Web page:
I missed yesterday's class (nice, sunny 61 degree F day had nothing to do with it!!) I cannot seem to download the audio file. Anybody else have a similar problem? I can hear the file online, but I like to listen to it offline and review the slides/make notes, etc. 

Iron

Hail, and well met, from chilly Buffalo, NY (33 deg F)! A far cry from yesterday's high of 61 deg F!!!

Iron

I missed Thursday's lecture, but will do the homework after I take the archived course. Homework is a great idea.

Good morning from cloudy Valdez. 30 degrees today

@Huntwork- There are a few algorithms that ca be used. Check out the online classes or dig into a book like "An Introduction to Mathematical Cryptpgraphy", by Hollstein, Pipher and Silverman, published by Springer for the mathematical details. Or you can just use a canned program and not worry about the 'how'...

Iron

Yes, homework is useful.

"I hear and I forget; I see and I remember; I do and I understand." - Chinese proverb

?? @Warren.  I agree with @WillP and @eortheain that homework was helpful.  I am still missing a piece, though.  How do you recommend calculating the Modular Multiplicative Inverse?  Do you use the Extended Euclidean Algorithm or another method?

Iron

Yes, please include homework/assignments in future lectures too.  I think it's a great way to check our understanding of what was covered.

Iron

Looking forward for another great lecture from Warren.

Iron

Warren - I worked on Wednesday's cryptography homework.  I thought it was VERY helpful to work through some actual numbers... to get a better feel for what's really going on under the covers with this stuff.  Thanks for providing that!

Iron

@gordonmx - No, the slides have not changed.

 

How is everyone doing?

Iron

Good Afternoon and Hello from Summerville, South Carolina.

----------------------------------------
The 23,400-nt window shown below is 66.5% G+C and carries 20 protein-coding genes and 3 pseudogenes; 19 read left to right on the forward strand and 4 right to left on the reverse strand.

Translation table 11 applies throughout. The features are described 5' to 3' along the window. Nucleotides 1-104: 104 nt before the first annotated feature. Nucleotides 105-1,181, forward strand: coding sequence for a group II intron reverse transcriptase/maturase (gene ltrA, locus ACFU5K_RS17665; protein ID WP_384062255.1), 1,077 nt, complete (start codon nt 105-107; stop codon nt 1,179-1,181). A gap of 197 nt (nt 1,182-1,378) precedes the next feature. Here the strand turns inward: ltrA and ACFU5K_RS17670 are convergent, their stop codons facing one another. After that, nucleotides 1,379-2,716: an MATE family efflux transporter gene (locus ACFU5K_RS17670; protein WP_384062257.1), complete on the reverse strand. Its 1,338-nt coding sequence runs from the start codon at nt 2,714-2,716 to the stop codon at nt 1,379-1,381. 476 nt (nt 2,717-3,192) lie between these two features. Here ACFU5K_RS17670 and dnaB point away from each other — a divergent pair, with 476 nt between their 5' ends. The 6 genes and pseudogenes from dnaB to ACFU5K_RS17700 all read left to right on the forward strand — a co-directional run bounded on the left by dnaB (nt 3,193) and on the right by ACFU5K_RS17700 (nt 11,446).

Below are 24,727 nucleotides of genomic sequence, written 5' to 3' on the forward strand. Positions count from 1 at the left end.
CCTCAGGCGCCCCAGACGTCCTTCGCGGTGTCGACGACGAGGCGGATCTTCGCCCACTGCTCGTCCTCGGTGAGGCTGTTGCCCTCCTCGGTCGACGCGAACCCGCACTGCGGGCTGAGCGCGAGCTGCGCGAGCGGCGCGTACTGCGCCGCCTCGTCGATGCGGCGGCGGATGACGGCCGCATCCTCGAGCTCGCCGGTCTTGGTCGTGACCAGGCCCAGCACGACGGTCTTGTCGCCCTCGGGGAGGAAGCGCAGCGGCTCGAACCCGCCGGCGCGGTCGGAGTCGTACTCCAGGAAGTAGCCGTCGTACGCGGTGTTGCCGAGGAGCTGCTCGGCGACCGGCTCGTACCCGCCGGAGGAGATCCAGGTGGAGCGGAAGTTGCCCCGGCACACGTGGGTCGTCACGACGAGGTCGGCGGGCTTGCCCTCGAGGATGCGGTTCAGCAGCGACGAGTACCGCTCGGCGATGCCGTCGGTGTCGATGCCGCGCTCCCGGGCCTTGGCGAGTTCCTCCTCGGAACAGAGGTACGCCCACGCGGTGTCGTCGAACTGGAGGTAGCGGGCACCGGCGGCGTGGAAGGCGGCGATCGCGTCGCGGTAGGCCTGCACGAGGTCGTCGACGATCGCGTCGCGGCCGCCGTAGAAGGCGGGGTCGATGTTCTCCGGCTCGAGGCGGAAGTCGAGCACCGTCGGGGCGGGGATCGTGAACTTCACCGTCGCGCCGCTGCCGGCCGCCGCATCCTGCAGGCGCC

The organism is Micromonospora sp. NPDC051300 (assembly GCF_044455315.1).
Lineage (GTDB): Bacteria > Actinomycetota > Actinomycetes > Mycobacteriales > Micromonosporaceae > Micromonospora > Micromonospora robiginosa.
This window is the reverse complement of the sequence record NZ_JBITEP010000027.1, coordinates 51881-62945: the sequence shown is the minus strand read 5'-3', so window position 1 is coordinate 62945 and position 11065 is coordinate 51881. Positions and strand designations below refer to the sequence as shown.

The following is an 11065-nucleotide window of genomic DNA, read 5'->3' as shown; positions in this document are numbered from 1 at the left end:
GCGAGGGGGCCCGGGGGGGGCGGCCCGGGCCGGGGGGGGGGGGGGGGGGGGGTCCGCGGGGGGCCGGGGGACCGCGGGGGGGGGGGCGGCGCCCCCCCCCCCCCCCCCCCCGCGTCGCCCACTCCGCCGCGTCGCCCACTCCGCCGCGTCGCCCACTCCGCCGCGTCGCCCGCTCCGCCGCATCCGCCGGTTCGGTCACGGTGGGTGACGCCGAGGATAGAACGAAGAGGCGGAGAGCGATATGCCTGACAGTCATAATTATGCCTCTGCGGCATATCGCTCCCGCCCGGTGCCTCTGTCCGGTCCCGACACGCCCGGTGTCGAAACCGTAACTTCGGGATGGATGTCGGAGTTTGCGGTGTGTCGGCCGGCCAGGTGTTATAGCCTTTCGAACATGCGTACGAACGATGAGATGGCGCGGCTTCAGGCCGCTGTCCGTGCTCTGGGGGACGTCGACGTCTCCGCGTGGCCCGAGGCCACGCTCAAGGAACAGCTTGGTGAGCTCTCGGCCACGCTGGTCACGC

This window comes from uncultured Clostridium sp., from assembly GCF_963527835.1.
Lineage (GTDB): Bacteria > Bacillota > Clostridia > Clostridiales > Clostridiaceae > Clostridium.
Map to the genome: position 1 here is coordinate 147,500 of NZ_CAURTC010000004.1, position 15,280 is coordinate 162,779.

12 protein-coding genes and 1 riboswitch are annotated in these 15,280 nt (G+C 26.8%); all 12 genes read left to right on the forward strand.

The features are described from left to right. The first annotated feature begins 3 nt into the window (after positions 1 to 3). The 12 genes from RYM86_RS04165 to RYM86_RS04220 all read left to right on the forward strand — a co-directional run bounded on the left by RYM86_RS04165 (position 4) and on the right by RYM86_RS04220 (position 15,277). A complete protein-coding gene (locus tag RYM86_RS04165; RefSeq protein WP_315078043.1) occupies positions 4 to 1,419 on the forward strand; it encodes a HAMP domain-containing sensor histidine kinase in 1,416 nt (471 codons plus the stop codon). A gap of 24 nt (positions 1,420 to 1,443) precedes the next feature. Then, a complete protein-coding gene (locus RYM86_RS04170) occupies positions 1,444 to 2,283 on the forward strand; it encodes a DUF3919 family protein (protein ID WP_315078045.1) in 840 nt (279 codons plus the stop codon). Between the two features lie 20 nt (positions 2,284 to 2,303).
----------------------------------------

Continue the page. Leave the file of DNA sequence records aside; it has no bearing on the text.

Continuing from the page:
Iron

We made it above zero in Minneapolis!!  Sunny & 1 degF right now...

Iron

@All- Anyone do/enjoy the homework? Should we include more material like this in future classes?

Iron

Good Morning.  Have the slides changed from earlier in the week?

Iron

Hello from wet and cold Huntsville, Al.

Iron

The streaming audio player will appear on this web page when the show starts at 2 PM Eastern time today. Note however that some companies block live audio streams. If when the show starts you don't hear any audio, try refreshing your browser. If that doesn't work, try using Firefox or Google Chrome as your browser. Some users experience audio interruptions with IE. If that doesn't work, the class will be archived immediately following our live taping.

Yes!  Really enjoying these classes!

Iron

Hi everyone. Ready for the last class?

Iron

Class goes live in 3 hours. Make sure you are prepared - Click 'Today's Slide Deck' under Special Educational Materials above right to download the PowerPoint for today's session.

If you've enjoyed this week's lectures, please take the time to join our Digi-Key Continuing Education Center LinkedIn Group at http://linkd.in/yoNGeY.

Good morning from a dreary DC.

Iron

Good morning from NY.

Iron

Morning from Portland Oregon

Iron

Good Morning from GA.

Iron

Hello from Beaverton, Oregon. Meeting conflicts this week, so I'm getting the slides now.

Iron